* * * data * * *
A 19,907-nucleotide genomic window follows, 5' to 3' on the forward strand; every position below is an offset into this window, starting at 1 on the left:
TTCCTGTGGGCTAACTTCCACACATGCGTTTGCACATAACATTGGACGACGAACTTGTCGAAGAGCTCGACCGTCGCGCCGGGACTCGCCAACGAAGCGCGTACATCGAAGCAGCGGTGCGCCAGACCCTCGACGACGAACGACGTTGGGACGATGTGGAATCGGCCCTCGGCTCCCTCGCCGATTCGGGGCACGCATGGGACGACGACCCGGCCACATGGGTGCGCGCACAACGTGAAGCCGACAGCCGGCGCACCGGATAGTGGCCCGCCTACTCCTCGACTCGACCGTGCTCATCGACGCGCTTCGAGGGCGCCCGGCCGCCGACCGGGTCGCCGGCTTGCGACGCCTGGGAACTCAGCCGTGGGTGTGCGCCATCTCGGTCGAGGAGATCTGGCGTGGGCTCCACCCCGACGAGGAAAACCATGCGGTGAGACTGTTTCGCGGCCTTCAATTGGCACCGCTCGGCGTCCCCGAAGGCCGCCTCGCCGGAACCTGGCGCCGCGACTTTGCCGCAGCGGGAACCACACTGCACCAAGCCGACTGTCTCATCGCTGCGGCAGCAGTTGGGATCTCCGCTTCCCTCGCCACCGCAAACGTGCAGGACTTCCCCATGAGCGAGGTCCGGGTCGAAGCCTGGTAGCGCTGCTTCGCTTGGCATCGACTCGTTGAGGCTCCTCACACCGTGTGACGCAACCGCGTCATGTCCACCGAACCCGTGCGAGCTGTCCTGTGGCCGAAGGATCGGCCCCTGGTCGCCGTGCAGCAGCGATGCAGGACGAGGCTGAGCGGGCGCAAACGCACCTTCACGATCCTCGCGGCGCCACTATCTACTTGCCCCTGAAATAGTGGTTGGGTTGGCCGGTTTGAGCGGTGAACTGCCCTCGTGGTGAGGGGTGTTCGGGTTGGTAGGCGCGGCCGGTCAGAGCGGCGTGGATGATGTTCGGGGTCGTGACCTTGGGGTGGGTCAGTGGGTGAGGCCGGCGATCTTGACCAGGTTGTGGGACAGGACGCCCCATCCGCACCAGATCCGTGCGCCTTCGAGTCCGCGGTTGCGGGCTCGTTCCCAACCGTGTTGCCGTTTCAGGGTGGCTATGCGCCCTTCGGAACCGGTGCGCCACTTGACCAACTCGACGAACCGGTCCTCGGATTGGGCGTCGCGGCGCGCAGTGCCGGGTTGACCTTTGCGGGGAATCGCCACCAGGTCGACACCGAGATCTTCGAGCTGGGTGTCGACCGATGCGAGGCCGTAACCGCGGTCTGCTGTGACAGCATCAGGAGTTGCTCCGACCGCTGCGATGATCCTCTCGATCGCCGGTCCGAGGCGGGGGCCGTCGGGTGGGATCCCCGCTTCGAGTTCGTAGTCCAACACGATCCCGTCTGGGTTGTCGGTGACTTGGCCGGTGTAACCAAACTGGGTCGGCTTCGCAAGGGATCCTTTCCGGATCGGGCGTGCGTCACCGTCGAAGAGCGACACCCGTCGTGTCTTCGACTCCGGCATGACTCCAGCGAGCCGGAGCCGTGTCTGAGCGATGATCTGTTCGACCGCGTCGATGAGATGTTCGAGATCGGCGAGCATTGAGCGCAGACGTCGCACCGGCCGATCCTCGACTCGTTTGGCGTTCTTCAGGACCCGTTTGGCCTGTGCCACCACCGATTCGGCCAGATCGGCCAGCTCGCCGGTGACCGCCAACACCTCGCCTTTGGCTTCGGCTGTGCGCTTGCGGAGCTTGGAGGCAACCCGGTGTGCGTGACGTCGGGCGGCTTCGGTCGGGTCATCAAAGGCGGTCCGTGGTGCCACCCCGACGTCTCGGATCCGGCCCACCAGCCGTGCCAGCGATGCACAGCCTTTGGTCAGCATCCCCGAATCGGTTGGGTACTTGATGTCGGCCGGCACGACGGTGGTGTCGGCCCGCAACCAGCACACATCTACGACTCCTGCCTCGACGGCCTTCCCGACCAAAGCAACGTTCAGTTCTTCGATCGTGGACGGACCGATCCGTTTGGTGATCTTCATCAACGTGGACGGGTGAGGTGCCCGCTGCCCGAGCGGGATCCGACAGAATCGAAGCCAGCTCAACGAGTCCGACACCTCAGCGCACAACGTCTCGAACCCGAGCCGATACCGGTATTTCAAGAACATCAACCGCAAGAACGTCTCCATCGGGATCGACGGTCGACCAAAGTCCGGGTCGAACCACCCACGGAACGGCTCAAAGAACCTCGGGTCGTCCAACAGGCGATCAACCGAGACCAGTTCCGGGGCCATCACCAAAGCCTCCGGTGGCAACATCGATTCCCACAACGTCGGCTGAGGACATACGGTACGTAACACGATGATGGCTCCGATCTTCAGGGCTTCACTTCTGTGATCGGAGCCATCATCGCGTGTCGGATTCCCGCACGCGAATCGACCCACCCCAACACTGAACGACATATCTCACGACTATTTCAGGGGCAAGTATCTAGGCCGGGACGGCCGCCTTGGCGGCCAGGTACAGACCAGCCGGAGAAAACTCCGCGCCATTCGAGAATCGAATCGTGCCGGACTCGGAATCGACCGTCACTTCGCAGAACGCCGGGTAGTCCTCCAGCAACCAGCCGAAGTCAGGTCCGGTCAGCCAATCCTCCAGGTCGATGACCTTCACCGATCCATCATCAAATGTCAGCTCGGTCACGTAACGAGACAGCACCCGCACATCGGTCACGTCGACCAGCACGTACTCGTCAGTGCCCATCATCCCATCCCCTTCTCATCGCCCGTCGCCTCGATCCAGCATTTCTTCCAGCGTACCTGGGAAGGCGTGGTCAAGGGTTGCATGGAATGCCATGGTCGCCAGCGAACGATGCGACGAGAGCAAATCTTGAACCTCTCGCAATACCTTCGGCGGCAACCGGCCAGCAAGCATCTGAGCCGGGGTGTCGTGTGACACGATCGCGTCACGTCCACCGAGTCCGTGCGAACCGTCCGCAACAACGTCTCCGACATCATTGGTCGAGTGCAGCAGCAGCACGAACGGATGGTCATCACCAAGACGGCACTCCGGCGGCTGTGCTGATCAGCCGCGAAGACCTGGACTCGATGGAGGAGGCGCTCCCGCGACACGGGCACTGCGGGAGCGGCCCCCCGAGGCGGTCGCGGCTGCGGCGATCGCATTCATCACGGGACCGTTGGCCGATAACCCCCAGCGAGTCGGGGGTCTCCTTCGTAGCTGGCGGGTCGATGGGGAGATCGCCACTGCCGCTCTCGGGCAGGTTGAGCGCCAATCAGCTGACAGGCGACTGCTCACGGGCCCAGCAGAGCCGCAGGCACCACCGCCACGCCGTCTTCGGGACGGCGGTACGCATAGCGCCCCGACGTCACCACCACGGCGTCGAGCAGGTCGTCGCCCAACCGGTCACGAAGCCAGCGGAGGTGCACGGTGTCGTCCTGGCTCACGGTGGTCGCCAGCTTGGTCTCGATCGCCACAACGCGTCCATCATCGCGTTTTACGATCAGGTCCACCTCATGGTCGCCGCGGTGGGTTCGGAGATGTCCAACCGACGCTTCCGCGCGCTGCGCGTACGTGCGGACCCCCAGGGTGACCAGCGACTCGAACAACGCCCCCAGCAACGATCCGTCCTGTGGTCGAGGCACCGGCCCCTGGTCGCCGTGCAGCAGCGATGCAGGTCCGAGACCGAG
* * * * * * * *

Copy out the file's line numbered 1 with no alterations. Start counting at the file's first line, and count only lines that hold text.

A 19,907-nucleotide genomic window follows, 5' to 3' on the forward strand; every position below is an offset into this window, starting at 1 on the left: